On Oct. 6, the McGill Board of Governors (BoG) held its monthly meeting, during which they heard an update from Principal Suzanne Fortier on her recent activities and a presentation from the Students’ Society of McGill University (SSMU) executives outlining information about their organization. The meeting was interrupted by members of Divest McGill, forcing an early adjournment.
Fortier informed the board of her recent activities, which include her work on external relations and government lobbying. Fortier’s update included a discussion on her advocacy for tuition deregulation, which would allow McGill to keep funds from student tuition that currently are handed to the provincial government to be used in equalization payments across universities.
“When it comes to Canadian, non-Quebec residents […their] fees are higher and the [provincial government claims] a big portion of those fees and puts them into equalization [payments],” Fortier said. “When it comes to international students […the government] imposes significant fees, [then take those] fees and redistribute them in the system.”
Fortier has been lobbying the Quebec government to allow McGill to keep those extra fees from out-of-province and international students, and for universities across Quebec to determine for themselves how they will use these fees.
“When […an international student] pays $30,000 to come to McGill, let’s keep that money at McGill, because it’s very hard to explain to our students why the money they’re spending here is going somewhere else […],” Fortier said. “ Diminishing or decreasing the student to faculty ratios, more opportunities for our students to be involved in internships, better student services—whether its academic services or personal health […] this is what we would do with this money [….] My advice to the government is don’t adopt a one-size-fits-all approach and impose one model on all universities. The beauty of the Quebec system is we’re all different.”
SSMU President Ben Ger and Vice-President (VP) University Affairs Erin Sobat gave the board a presentation outlining basic information about SSMU. According to BoG Chair Stuart Cobbett, the presentation was part of the board’s regular education agenda at each meeting.
“It has been our habit in meetings to have a presentation, typically it’s been on an academic subject […], but this time we thought it would be helpful to do this so you can hear from the students themselves,” Cobbett said.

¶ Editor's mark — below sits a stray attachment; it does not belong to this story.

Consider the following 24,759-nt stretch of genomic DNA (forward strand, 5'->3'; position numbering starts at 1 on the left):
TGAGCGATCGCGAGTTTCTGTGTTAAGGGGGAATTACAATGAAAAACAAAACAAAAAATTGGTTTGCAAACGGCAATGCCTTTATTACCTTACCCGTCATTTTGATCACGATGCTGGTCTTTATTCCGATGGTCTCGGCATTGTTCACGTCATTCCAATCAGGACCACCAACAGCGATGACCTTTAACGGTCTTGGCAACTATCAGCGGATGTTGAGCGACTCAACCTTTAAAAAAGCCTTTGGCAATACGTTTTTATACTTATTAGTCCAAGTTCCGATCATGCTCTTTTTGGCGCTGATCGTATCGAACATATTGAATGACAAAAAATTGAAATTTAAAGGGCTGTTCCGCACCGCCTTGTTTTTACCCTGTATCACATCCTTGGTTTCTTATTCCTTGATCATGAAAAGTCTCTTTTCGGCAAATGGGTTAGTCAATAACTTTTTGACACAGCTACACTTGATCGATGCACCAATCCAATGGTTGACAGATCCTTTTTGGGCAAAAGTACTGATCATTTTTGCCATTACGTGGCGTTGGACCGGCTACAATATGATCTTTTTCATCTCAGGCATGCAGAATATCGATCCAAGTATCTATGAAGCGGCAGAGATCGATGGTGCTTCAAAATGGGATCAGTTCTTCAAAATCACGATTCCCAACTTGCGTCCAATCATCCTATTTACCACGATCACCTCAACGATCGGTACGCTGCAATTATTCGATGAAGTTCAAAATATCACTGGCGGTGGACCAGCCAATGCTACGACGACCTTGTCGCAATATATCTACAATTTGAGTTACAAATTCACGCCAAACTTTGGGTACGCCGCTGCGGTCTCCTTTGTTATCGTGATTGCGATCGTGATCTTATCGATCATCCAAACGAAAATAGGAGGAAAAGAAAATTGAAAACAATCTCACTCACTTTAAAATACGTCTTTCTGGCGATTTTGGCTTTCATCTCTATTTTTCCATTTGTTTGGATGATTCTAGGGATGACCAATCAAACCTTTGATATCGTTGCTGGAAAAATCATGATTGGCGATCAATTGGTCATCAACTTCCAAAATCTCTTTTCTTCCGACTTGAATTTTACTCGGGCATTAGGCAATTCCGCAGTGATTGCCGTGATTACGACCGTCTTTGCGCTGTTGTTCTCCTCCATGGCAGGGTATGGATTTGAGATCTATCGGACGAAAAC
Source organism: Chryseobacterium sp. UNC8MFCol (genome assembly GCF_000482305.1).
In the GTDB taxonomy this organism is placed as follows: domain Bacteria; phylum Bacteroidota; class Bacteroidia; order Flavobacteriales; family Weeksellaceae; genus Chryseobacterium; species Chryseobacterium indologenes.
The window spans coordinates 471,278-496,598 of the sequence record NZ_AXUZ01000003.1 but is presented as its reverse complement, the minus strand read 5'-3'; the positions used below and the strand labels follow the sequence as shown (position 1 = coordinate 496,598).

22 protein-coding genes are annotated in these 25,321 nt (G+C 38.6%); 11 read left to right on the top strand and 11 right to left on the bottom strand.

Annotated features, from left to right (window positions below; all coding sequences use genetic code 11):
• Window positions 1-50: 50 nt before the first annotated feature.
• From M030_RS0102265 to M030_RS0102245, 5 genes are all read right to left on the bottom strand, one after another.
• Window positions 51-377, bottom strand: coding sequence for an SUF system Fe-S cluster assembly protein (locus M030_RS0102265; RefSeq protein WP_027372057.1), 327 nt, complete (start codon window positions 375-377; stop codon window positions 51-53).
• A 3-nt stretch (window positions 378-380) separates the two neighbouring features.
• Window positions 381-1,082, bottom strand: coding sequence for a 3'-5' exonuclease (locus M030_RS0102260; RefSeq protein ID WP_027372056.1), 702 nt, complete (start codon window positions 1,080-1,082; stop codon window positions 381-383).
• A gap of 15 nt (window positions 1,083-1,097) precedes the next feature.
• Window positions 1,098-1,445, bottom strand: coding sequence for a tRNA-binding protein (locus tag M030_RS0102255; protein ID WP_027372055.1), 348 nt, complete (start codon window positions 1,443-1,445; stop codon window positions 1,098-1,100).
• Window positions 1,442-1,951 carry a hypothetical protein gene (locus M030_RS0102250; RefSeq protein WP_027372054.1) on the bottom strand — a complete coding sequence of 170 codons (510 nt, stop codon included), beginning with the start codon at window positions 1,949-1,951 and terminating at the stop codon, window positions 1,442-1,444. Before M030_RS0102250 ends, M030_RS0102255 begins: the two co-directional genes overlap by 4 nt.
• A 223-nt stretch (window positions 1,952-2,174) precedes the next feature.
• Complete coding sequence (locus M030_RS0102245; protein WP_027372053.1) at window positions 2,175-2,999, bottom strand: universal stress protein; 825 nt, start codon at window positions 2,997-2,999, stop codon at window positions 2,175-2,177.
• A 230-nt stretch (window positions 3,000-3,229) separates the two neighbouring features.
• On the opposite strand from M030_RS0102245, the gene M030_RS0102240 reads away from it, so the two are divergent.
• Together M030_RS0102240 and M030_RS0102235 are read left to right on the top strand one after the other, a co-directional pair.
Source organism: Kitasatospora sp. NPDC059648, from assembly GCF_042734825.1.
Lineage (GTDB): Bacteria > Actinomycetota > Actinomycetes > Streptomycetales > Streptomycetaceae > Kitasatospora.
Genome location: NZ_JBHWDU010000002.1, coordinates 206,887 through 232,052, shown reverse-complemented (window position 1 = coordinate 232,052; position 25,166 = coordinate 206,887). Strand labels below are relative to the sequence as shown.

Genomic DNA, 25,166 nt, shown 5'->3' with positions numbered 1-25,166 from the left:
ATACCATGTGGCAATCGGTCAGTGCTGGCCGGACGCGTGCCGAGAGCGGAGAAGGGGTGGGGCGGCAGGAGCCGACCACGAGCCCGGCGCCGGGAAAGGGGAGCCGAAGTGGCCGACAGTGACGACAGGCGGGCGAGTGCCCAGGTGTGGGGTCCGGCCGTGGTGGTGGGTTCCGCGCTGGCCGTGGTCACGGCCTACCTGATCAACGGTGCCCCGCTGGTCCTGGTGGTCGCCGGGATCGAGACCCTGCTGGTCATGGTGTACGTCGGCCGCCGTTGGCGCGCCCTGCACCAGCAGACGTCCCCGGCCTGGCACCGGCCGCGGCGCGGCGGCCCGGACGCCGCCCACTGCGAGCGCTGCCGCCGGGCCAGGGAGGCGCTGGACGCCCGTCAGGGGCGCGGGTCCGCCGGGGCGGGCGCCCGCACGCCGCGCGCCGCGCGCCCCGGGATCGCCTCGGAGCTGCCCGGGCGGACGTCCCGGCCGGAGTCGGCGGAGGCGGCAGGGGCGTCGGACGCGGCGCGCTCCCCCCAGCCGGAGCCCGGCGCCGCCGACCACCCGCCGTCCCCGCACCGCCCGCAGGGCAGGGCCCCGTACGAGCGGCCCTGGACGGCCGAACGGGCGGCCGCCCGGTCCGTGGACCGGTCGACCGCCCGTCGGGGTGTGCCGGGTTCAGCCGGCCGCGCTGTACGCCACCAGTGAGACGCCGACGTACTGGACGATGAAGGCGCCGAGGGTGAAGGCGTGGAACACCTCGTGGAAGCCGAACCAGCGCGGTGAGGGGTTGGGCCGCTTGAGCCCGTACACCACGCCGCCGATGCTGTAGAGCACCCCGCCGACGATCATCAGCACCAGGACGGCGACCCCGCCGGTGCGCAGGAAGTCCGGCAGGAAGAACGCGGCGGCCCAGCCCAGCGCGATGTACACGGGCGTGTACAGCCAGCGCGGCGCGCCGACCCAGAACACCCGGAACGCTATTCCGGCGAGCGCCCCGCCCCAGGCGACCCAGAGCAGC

The presentation, which outlined the composition and activities of SSMU, drew concerns by the board over equal gender representation on the council and in the executive. Ger responded by discussing research the Society has started into equity in representation.
“On the executive level, there definitely is a problem with [equal gender representation], and that is going to be looked at in the equitable governance reform that we’re looking at right now,” Ger said. “[We’re] looking at the different ways that our government right now is accessible to different groups on campus.”
Interruption by Divest McGill
Members of Divest McGill disrupted the meeting to address the board, which prompted members to adjourn the meeting early. According to Jed Lenetsky, a member of Divest McGill who was also present at the meeting, the group had often interrupted BoG meetings, but this was the first time the board has adjourned in response.
“Divest McGill interrupting board meetings isn't something new […] we’ve been doing [it] for the past year, mainly due to the fact that the McGill [BoG] is largely inaccessible to the student body and in our dealings with the administration we have never really had the formal chance to talk to members of the [BoG],” Lenetsky said. “So we began using the open sessions of the [BoG] meetings to interact with those members [….What] was new was the fact that [the BoG] decided to adjourn the meeting once we started speaking. Normally what happens is we'll speak and they'll listen and then they'll just continue their meeting.”
The interruption was intended to bring events from the recent open forums on sustainability to the board’s attention.
“We were talking about the open forums on sustainability that occurred for the past couple of weeks […],” Lenetsky said. “Throughout most of the summer, members of Divest McGill […] have been reaching out to the [BoG] in an effort to get them to attend. Only two members of the [BoG…] attended one of the sessions, so we thought it was important for members of the [BoG] to hear from the McGill community in person and hear what happened at these forum that they missed.”
According to Ger, the meeting continued after the adjournment in another location within the James Administration Building. At the continued session, the BoG discussed the disruption.
“The reconvened meeting went on to talk about the rest of the items on the public agenda […] but the large portion of the conversation was more so around the event that had just happened,” Ger said. “A lot of the […] governors were talking about how it was an escalation from last year that was noticed, and how we can maybe go about fixing those problems in the future to make sure there wasn't that level of interruption.”
Ger stated that changes can be made to the BoG structure that will allow for students to voice their concerns in a way that is constructive and non-obtrusive.
“I [suggested] that instead of looking into a way that we could stop people [interrupting…] what could work better is if we could have a question and answer period so people could come in at the end of an agenda [to] ask questions […],” Ger said. “[In] the end, the conclusion was that the nominating governance and ethics committee, which is a committee on the [BoG], would look into the board best practices.”